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Question Number: 33991

High School 9/16/2020

RE: U18/High School High School

Jason C. of Lacrosse, WI USA asks...

I'm struggling with away-from-the-ball confrontations that do not seem to rise to the level of violent conduct, and yet, in my mind, merit a caution. A typical example of this is a challenge on the ball, ball is passed out, and then after the play, the two players continue tussling, going chest to chest, lightly pushing, etc.

If the game has generally been free from this kind of thing, I might simply talk to the two players and/or call a foul on one of them. But sometimes it starts to happen in challenge after challenge, or it gets fairly serious where I need to intervene. In these instances, where there is no striking with the hand or head, or "the force used is negligible" in the words of IFAB, I sometimes issue cautions and cite "unsporting behavior/conduct."

The problem is that UB/UC is a category. Law 12 mentions "showing a lack of respect for the game." The NFHS rules don't even have that.

Should I instead either issue a red card or a verbal warning for off-the-ball confrontations, and not be showing cautions? If cautions are warranted, what specific rule are the breaking?

Answer provided by Referee Joe McHugh

Hi Jason
Cards are a tool to aid referees to control a game. So if a player/s is engaged in unsporting conduct in a way that is not a red card offence then a yellow card is warranted. As Referee Manjone points out it is unsporting conduct. The rule states that it includes but NOT LIMITED to... those listed so the behaviour you describe is a caution.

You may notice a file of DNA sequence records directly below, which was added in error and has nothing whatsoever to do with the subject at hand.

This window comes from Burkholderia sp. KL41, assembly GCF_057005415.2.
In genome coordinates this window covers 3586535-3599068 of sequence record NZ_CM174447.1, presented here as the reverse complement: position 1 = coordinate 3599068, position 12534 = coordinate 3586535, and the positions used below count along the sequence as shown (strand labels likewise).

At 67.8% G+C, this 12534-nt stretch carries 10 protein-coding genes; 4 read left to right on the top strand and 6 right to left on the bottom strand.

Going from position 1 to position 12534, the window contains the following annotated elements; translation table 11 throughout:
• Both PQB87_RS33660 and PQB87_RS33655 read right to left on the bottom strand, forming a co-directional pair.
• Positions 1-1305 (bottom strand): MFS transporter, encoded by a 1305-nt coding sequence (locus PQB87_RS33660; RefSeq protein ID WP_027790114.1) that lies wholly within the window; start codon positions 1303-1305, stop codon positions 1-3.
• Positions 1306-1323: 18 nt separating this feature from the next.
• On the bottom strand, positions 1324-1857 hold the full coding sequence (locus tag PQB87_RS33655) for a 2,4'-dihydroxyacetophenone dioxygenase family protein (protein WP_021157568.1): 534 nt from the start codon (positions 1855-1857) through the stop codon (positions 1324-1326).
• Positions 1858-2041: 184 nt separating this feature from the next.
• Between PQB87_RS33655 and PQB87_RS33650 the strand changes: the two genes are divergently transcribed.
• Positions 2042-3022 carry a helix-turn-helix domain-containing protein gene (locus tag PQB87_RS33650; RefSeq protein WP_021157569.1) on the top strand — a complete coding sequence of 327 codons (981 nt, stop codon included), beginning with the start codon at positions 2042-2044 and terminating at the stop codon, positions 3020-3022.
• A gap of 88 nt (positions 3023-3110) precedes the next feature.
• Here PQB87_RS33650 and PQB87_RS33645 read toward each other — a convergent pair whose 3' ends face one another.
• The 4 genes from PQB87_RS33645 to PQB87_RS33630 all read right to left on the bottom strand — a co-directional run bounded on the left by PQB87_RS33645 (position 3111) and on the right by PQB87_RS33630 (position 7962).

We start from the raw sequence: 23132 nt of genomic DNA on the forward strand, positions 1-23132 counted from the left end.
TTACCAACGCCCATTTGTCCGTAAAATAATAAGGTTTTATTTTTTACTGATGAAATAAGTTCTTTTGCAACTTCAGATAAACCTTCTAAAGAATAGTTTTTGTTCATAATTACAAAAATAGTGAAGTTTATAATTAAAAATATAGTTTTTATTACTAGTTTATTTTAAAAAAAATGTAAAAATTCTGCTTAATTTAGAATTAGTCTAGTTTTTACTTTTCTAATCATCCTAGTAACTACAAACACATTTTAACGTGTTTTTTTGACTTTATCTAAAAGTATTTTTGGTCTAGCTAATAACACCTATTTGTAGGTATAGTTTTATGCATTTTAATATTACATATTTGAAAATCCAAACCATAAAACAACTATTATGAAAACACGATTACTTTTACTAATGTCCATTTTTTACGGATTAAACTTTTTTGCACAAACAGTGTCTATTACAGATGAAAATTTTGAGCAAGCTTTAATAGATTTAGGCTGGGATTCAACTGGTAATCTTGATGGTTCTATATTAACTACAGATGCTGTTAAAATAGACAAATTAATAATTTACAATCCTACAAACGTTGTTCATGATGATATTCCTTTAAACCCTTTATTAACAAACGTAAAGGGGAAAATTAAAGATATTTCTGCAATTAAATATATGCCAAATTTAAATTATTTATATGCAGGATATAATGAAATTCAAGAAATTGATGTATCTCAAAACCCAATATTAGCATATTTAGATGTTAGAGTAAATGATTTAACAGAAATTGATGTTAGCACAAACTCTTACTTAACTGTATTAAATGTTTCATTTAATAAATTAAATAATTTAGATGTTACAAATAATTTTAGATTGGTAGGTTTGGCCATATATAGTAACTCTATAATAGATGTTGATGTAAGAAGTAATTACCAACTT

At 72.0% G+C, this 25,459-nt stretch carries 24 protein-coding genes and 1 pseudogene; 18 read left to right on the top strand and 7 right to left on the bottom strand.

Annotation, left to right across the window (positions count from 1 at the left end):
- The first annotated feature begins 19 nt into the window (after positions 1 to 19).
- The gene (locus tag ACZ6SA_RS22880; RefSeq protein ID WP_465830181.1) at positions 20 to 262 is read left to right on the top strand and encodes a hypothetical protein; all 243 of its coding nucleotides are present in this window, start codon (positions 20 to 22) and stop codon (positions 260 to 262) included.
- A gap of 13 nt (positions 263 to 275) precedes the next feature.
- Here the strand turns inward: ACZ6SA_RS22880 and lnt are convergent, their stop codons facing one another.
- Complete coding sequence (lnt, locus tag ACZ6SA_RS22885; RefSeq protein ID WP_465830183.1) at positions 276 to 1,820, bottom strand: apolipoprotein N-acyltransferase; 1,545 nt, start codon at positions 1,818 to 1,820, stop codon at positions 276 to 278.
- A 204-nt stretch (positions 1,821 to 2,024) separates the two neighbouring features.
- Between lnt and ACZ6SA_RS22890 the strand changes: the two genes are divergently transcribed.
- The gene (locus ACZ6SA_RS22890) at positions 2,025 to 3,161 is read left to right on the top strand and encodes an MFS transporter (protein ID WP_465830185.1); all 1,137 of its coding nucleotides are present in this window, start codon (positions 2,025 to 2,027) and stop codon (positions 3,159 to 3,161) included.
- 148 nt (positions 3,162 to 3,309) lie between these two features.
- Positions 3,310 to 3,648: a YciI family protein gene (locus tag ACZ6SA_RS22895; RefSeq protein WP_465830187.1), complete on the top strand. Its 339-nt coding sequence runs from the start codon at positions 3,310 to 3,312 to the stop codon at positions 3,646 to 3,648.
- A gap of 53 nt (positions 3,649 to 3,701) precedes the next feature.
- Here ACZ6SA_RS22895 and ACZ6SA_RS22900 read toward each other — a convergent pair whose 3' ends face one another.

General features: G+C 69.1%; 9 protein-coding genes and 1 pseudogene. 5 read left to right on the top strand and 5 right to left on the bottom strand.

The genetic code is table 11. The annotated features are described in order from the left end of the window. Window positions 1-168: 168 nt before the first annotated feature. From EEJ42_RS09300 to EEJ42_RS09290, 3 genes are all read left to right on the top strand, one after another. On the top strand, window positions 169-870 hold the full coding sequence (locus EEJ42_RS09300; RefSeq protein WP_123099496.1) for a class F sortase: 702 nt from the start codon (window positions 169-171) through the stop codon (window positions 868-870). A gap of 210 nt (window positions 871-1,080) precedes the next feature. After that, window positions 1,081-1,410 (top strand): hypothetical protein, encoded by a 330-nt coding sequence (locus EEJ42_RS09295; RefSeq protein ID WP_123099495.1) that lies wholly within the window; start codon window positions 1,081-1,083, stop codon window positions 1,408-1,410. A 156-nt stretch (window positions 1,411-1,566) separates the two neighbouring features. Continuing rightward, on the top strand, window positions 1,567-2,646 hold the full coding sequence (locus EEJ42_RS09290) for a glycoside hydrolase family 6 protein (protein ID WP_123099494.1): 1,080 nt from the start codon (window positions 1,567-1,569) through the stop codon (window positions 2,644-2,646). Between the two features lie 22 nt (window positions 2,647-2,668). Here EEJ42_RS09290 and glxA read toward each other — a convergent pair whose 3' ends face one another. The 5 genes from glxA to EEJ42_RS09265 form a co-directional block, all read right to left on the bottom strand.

Likewise in FIFA games the referee can use the caution / yellow card for any misconduct that he believes is unsporting behaviour. While not listed as such acting in an aggressive manner is a caution for unsporting behaviour. Law 12 unsporting behaviour is not restricted to those listed so acting in an aggressive manner would be a caution. Some Leagues list that as a code such as the FA who list it as AA while unspecified behaviour that was cautioned is UB. Those are not listed in Law12 yet understood to be UB.

My approach to these situations is that if possible I will wait for a stoppage and then have strong words with the players. A repeat of the behaviour is a card. If the incident merits stopping the game with one obvious offence then that gets called as a foul even if I have to caution both players. I try to warch to see who the instigator is and call the foul for that first offence where I have to stop the game.

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Answer provided by Referee Joe Manjone


You indicate that the confrontations are not violent conduct, which as indicated in NFHS Rule 12.8.2.a results in a disqualification (red card). What you are indicating, therefore would be unsporting conduct (NFHS Rule 12.8.1.f) which is penalized with a yellow card.

After you have given a warning, subsequent misconducts of the same type should be penalized with a caution. It is my experience at the high school level that not following a warning with a caution for unsporting conduct will often result in escalated unsporting conduct and violent conduct.

I, therefore, recommend that you try using the caution much sooner than you have been doing. As you are aware, high school players when cautioned must leave the game until the next opportunity to substitute. After they return, a subsequent caution will result in a disqualification. In both instances, the loss of playing time most often results in better behaved players and less unsporting conduct.

I hope that you have a successful season and get to work the WIAA Boys Soccer tournament at Uihlein in November.

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